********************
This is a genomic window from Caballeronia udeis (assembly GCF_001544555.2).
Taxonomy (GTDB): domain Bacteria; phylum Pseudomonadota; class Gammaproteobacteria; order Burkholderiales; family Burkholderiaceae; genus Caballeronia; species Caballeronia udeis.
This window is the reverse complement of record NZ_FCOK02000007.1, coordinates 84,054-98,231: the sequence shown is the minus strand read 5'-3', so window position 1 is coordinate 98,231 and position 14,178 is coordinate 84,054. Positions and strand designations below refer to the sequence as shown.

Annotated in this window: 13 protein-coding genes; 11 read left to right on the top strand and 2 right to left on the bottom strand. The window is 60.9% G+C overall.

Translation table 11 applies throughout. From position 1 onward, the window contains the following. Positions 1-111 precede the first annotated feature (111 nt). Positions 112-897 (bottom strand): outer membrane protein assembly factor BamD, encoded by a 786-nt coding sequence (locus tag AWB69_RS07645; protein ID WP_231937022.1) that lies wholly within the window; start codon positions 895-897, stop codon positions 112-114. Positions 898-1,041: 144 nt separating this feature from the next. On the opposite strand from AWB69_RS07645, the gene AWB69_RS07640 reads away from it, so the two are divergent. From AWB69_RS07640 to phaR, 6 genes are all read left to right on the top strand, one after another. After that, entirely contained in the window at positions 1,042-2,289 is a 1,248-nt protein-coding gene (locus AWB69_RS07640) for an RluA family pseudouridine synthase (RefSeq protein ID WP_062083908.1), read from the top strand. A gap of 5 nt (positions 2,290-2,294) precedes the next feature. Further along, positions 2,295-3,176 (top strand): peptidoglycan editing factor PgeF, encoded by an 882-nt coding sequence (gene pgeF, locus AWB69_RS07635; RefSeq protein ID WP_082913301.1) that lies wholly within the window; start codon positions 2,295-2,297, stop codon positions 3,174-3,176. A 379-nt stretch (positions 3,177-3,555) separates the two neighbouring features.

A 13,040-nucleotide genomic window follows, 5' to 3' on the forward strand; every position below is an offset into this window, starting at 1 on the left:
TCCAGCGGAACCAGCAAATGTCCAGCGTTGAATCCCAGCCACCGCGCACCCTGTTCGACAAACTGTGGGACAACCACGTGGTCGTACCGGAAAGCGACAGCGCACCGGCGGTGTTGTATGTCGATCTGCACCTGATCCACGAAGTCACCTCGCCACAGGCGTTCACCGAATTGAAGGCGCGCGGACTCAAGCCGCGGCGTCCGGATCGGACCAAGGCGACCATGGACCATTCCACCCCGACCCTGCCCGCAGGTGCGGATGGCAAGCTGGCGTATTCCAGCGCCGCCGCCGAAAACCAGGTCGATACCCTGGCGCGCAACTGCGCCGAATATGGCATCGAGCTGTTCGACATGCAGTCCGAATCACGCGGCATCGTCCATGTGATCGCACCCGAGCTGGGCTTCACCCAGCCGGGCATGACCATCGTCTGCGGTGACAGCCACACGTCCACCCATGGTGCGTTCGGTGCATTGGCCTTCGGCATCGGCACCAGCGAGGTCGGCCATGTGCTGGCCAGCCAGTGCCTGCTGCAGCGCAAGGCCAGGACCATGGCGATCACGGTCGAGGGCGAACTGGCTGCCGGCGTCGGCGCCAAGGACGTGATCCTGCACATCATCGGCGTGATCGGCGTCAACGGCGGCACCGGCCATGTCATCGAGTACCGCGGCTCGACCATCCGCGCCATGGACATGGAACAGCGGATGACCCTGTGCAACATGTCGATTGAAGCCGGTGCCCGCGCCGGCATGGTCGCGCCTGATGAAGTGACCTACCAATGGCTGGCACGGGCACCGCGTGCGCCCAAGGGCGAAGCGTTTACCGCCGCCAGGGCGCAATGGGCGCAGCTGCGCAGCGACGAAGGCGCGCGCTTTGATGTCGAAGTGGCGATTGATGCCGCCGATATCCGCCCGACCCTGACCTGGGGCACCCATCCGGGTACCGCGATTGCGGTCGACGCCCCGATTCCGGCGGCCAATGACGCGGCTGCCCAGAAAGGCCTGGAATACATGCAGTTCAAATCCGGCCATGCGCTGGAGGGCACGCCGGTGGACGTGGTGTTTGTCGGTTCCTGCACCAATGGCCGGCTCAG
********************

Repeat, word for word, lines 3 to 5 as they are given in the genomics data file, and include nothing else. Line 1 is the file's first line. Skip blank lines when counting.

This window is the reverse complement of record NZ_FCOK02000007.1, coordinates 84,054-98,231: the sequence shown is the minus strand read 5'-3', so window position 1 is coordinate 98,231 and position 14,178 is coordinate 84,054. Positions and strand designations below refer to the sequence as shown.

Annotated in this window: 13 protein-coding genes; 11 read left to right on the top strand and 2 right to left on the bottom strand. The window is 60.9% G+C overall.

Translation table 11 applies throughout. From position 1 onward, the window contains the following. Positions 1-111 precede the first annotated feature (111 nt). Positions 112-897 (bottom strand): outer membrane protein assembly factor BamD, encoded by a 786-nt coding sequence (locus tag AWB69_RS07645; protein ID WP_231937022.1) that lies wholly within the window; start codon positions 895-897, stop codon positions 112-114. Positions 898-1,041: 144 nt separating this feature from the next. On the opposite strand from AWB69_RS07645, the gene AWB69_RS07640 reads away from it, so the two are divergent. From AWB69_RS07640 to phaR, 6 genes are all read left to right on the top strand, one after another. After that, entirely contained in the window at positions 1,042-2,289 is a 1,248-nt protein-coding gene (locus AWB69_RS07640) for an RluA family pseudouridine synthase (RefSeq protein ID WP_062083908.1), read from the top strand. A gap of 5 nt (positions 2,290-2,294) precedes the next feature. Further along, positions 2,295-3,176 (top strand): peptidoglycan editing factor PgeF, encoded by an 882-nt coding sequence (gene pgeF, locus AWB69_RS07635; RefSeq protein ID WP_082913301.1) that lies wholly within the window; start codon positions 2,295-2,297, stop codon positions 3,174-3,176. A 379-nt stretch (positions 3,177-3,555) separates the two neighbouring features.